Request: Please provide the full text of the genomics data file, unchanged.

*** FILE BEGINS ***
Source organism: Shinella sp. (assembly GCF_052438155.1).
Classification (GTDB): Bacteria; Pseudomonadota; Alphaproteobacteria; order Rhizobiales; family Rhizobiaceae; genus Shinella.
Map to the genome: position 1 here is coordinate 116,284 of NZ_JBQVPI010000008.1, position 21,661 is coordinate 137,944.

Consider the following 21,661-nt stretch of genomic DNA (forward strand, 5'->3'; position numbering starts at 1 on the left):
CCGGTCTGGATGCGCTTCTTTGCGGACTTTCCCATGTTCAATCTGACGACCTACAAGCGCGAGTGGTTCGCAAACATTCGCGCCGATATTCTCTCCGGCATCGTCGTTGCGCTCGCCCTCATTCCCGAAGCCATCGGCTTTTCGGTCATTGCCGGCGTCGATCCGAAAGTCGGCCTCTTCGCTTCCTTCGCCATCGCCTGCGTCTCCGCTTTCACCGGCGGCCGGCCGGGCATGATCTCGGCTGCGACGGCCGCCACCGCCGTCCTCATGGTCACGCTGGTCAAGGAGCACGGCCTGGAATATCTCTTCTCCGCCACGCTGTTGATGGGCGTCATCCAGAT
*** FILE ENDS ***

Source organism: Shinella sp. (assembly GCF_052438155.1).
Classification (GTDB): Bacteria; Pseudomonadota; Alphaproteobacteria; order Rhizobiales; family Rhizobiaceae; genus Shinella.
Map to the genome: position 1 here is coordinate 116,284 of NZ_JBQVPI010000008.1, position 21,661 is coordinate 137,944.

Consider the following 21,661-nt stretch of genomic DNA (forward strand, 5'->3'; position numbering starts at 1 on the left):
CCGGTCTGGATGCGCTTCTTTGCGGACTTTCCCATGTTCAATCTGACGACCTACAAGCGCGAGTGGTTCGCAAACATTCGCGCCGATATTCTCTCCGGCATCGTCGTTGCGCTCGCCCTCATTCCCGAAGCCATCGGCTTTTCGGTCATTGCCGGCGTCGATCCGAAAGTCGGCCTCTTCGCTTCCTTCGCCATCGCCTGCGTCTCCGCTTTCACCGGCGGCCGGCCGGGCATGATCTCGGCTGCGACGGCCGCCACCGCCGTCCTCATGGTCACGCTGGTCAAGGAGCACGGCCTGGAATATCTCTTCTCCGCCACGCTGTTGATGGGCGTCATCCAGAT